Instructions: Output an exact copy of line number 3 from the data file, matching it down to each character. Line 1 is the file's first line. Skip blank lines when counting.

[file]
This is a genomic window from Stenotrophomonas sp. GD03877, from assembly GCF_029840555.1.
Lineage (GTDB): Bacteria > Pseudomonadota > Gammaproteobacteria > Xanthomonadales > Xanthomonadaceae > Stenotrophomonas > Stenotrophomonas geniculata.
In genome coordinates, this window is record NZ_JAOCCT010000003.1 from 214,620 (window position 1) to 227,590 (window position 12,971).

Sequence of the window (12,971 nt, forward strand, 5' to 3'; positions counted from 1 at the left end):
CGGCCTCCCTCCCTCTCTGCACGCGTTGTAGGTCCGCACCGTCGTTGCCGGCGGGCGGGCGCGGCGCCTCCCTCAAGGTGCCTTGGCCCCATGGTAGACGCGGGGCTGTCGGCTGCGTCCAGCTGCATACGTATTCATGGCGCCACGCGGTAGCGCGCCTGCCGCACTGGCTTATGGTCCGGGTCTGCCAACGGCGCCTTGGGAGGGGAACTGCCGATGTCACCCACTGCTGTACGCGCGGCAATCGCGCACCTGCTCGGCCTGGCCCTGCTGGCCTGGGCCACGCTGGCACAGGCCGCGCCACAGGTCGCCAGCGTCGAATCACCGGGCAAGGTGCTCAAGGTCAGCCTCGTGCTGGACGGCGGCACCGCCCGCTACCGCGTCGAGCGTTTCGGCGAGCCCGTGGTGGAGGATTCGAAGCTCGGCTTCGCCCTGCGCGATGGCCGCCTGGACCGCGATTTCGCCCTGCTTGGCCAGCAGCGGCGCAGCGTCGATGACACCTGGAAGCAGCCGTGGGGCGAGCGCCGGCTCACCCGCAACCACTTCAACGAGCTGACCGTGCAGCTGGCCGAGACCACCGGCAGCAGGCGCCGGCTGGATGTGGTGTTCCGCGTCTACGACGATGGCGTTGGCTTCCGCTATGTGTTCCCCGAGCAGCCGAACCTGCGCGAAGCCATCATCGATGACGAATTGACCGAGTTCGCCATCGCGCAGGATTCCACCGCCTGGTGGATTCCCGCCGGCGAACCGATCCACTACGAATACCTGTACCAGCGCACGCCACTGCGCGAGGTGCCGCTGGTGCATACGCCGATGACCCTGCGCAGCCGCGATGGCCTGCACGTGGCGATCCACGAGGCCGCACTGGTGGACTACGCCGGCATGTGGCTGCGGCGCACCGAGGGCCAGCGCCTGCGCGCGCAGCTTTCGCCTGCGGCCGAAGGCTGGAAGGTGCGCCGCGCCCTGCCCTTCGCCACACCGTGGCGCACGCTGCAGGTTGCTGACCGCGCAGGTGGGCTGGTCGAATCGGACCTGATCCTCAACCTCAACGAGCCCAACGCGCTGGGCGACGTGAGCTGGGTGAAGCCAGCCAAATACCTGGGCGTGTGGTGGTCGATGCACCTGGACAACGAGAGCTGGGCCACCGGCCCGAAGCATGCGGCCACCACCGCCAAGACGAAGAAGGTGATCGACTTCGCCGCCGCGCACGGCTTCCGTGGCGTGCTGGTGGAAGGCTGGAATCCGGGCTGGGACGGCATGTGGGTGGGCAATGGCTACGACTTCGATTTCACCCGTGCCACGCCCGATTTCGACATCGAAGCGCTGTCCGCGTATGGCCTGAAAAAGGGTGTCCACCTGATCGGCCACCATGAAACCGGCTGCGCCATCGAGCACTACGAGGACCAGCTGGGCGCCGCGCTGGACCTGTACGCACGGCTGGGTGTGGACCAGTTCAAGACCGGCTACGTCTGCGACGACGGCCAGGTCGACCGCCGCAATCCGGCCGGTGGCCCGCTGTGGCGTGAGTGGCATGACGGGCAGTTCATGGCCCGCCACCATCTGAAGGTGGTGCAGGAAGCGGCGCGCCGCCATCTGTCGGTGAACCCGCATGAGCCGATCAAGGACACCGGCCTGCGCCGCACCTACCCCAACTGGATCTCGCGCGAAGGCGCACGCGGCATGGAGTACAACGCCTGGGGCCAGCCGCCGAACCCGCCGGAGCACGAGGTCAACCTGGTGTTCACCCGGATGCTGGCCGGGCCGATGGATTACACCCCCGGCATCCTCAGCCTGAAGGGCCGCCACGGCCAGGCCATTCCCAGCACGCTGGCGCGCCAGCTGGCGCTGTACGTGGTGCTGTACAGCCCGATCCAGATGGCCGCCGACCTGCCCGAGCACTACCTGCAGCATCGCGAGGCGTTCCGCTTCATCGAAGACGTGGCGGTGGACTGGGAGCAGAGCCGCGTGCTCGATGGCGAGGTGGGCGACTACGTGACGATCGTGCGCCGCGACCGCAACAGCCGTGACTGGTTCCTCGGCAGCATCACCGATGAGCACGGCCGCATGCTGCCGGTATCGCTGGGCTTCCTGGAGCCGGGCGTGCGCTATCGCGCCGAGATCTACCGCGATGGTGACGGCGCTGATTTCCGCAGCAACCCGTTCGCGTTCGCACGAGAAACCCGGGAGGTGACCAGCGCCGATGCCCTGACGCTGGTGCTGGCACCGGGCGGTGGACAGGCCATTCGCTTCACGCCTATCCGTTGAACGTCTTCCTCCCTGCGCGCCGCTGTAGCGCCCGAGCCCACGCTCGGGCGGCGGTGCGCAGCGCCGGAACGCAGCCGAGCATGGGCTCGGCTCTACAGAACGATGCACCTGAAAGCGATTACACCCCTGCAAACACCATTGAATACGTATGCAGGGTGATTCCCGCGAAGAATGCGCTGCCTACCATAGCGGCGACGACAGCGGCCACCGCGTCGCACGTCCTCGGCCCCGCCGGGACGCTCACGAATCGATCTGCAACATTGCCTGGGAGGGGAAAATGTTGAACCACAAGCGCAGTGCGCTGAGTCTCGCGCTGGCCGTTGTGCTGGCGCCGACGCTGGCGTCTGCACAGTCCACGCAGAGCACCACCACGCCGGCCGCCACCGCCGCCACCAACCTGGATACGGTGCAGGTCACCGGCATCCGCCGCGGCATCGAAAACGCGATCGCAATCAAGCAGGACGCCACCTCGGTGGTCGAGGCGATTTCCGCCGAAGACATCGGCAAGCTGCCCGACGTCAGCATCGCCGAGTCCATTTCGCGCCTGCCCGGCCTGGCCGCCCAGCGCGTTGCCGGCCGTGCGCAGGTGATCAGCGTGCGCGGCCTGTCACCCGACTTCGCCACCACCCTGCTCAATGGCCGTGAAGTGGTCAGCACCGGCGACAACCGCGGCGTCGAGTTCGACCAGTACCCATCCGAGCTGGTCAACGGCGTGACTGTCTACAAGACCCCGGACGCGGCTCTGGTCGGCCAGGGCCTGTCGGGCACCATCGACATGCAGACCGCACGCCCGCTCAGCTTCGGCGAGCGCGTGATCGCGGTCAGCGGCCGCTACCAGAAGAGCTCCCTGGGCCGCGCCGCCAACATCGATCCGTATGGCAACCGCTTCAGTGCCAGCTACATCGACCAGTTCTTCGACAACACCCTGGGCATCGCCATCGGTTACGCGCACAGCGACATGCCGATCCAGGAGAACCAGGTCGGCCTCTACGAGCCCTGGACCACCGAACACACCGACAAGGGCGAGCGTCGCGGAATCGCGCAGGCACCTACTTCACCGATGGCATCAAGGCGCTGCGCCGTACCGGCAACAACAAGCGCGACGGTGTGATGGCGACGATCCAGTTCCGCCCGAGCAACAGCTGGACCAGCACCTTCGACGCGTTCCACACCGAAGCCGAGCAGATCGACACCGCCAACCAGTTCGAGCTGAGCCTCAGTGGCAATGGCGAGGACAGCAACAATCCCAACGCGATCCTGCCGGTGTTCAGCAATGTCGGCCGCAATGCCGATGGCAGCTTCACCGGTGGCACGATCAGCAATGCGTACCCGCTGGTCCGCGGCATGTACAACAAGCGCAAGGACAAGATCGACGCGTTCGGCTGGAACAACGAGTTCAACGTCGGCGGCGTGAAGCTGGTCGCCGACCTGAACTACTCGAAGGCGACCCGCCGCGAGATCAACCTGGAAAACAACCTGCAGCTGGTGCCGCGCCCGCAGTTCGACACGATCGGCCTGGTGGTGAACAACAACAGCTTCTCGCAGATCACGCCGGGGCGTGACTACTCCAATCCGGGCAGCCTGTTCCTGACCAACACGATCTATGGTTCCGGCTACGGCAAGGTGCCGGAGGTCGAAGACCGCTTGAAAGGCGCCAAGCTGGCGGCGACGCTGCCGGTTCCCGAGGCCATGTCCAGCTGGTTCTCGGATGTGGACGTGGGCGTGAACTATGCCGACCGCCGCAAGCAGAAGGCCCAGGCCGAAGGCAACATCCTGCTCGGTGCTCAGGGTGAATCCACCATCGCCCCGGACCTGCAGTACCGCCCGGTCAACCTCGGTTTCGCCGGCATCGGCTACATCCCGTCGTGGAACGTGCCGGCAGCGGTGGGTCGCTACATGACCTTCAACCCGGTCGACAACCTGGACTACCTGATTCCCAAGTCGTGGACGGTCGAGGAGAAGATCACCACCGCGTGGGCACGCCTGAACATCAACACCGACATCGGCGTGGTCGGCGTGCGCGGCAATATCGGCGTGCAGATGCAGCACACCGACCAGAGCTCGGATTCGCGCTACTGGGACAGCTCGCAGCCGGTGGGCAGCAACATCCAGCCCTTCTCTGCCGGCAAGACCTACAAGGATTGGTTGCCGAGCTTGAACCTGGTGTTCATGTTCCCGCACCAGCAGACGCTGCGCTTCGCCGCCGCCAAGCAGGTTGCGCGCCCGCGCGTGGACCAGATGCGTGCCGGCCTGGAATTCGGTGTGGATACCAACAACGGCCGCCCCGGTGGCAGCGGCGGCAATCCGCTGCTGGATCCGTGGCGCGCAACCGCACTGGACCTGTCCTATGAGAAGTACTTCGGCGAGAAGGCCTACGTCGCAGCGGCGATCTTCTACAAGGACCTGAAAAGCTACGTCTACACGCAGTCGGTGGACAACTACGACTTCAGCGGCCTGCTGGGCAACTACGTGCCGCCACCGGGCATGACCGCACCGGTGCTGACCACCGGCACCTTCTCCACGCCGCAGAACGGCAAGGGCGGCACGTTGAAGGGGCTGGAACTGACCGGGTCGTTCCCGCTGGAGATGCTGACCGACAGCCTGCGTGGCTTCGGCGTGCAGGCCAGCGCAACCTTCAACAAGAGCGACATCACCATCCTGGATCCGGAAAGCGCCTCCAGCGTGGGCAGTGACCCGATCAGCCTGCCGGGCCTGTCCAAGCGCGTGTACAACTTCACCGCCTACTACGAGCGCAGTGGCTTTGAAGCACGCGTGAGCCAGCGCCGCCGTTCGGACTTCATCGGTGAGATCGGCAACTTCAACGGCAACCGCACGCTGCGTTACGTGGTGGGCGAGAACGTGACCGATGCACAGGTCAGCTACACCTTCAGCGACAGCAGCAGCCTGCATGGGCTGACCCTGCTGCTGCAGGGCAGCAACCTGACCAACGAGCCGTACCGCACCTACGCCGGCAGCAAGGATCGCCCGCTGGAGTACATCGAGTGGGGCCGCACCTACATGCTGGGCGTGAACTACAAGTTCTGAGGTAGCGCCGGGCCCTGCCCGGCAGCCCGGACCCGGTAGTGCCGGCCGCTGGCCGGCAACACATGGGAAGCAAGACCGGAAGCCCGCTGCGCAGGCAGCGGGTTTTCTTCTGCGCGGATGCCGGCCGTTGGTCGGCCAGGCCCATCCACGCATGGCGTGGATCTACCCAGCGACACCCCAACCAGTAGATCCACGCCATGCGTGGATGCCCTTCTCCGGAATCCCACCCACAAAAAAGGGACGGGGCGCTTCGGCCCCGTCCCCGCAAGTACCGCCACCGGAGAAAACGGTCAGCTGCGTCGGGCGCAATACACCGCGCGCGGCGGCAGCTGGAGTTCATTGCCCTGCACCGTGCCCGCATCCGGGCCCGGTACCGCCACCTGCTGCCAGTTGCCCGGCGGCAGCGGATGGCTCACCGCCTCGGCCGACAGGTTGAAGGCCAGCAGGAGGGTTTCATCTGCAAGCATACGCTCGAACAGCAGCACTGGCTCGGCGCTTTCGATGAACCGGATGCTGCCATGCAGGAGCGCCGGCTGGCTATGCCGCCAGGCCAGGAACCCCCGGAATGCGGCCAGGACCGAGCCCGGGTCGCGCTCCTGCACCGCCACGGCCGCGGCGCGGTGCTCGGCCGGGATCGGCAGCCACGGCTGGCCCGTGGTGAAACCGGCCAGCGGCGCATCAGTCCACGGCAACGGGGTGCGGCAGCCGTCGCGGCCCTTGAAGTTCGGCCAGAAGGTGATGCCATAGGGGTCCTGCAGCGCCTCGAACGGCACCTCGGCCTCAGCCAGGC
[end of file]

In genome coordinates, this window is record NZ_JAOCCT010000003.1 from 214,620 (window position 1) to 227,590 (window position 12,971).